Edgar Renteria and the San Francisco Giants: Would It Really Be That Bad?

Evan AczonSenior Analyst IDecember 1, 2008

Over the past week, there has been a lot of speculation and discussion surrounding the Giants and their interest in free agent shortstop Edgar Renteria. Most people think that the team needs a veteran infielder, but disagree about which apple the G-men should pick from the tree that includes other infielders like Casey Blake, Rafael Furcal, and Orlando Hudson. 

There has been a development, though, and it's not a potentially false rumor about a signing. On Monday the Tigers declined to offer Renteria arbitration. This means a couple things, most importantly the fact that IF a team like the Giants decides to move in on Renteria, it will no longer cost them a draft pick. This also puts him on basically the same playing field as Furcal. 

This is where the Giants have to be smart. Furcal is probably going to demand a four-year deal for around $10 million a year. Renteria's rumored contract was two years for $18 million, but we now know that those are false. Back when we thought that Renteria would be offered arbitration, it would cost that $9 million a year AND a second round draft pick. 

The blogs are saying that Renteria probably wants around that much, $8 or $9 million a year for two years with a third-year option. This should prove very attractive for the Giants, who still stress the newfound vigor for building from within.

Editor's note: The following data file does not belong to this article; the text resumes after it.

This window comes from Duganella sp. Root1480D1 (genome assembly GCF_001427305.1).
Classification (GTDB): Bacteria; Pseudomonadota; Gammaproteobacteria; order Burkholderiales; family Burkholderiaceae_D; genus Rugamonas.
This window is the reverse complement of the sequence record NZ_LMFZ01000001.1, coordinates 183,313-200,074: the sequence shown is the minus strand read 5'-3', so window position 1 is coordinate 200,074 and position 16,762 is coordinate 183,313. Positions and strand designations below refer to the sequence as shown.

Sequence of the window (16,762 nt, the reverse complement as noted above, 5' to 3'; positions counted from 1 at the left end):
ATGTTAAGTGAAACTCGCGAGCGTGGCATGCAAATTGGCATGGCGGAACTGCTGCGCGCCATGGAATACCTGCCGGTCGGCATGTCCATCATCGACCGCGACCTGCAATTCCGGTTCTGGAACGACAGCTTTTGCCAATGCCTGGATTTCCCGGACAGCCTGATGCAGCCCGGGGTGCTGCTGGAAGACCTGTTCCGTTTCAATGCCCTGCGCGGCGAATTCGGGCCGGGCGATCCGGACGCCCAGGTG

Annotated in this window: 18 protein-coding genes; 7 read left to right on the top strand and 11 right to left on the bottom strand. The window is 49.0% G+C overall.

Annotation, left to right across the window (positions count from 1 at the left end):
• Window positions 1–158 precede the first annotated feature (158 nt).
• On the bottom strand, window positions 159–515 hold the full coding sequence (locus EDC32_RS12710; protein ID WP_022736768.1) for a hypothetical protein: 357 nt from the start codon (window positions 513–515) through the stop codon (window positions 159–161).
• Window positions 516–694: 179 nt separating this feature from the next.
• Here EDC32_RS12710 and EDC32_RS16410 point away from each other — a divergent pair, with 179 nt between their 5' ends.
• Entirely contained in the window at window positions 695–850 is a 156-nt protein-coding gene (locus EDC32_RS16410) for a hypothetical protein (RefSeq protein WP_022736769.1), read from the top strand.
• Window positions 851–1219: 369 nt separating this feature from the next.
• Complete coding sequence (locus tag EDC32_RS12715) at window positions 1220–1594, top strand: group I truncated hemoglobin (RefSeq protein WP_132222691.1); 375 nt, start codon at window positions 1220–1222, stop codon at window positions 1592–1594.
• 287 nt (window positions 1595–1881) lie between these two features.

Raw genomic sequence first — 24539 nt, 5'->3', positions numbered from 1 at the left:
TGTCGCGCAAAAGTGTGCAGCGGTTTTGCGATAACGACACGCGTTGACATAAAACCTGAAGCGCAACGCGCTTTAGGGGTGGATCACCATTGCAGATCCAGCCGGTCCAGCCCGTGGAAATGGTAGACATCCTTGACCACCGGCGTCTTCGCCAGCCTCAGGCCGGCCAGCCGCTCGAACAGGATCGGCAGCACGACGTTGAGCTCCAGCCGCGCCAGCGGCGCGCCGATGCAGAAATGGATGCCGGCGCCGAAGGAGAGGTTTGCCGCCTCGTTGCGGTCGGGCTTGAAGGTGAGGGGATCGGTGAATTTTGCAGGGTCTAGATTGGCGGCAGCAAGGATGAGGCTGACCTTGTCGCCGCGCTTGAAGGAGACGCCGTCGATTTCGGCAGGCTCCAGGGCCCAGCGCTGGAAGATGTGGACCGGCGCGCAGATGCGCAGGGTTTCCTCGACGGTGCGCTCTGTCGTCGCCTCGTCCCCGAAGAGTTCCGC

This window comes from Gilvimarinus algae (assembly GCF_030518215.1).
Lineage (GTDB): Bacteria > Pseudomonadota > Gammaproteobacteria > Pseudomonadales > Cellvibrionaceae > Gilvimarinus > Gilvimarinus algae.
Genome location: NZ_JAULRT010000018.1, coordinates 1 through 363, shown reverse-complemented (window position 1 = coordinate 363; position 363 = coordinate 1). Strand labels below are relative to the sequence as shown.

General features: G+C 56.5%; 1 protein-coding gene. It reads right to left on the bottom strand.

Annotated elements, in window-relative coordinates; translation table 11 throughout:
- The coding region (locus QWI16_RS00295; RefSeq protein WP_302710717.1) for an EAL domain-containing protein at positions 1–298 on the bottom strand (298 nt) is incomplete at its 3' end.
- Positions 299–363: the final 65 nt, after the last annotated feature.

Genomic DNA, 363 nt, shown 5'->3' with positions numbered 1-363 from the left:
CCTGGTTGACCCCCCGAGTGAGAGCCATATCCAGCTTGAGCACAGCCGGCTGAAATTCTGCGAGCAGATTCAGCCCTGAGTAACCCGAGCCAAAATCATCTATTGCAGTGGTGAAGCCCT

Locking up Furcal for four years would take up a big chunk of salary until the injury-prone infielder was 35. Renteria would be a great clubhouse addition and has the skill set to stay productive into his later years. 

Choosing Renteria would also be a good idea for the development of Emmanuel Burriss. As much as the debate has raged back and forth about where he really fits in, it comes down to the fact that he has to fit somewhere. The Giants are not in hot pursuit of Orlando Hudson, but he still remains on their radar.

Traditional Giants logic, as well as the best situation, would be to sign Renteria sooner rather than later, getting their man and setting the infield for next year.

Burriss plays both sides of second base very well. He also hits fairly well and is very fast and smart on the bases. He will not do any worse at either of the positions, and I don't think he's the kind of player to hold a grudge against management as long he's on the field.

With Burriss and Renteria on the infield, along with Pablo Sandoval and probably Kevin Frandsen, the Giants will have a very solid defensive infield.

It will also provide flexibility in the lineup. The Giants can make Burriss and Renteria basically interchangeable at the No. 2 spot in the order. They will still be without a big power hitter, but there will be a lot of speed and contact up and down the lineup.

All this, combined with Bruce Bochy, should result in a lot of small-ball games that the upgraded bullpen can hopefully close out this year.

I'm thinking that the opening day lineup, with today's roster plus Renteria, would be: Burriss (2B), Renteria (SS), Fred Lewis (LF), Randy Winn (RF), Bengie Molina (C), Aaron Rowand (CF), Pablo Sandoval (1B), Frandsen (3B), Lincecum (P). The bench would mainly be Dave Roberts, if he's not traded, Nate Schierholtz, Travis Ishikawa, and (I hope) Rich Aurilia. 

In conclusion, I would actually prefer Renteria to Furcal. His contract would eat up less money and years and his durability is markedly better. Emmanuel Burriss can play both sides of second base, and he will be solid at either one.

All the Giants need is to sign their one infielder that solidifies everything else. Edgar Renteria, now not costing a draft pick, currently looks like a very logical choice.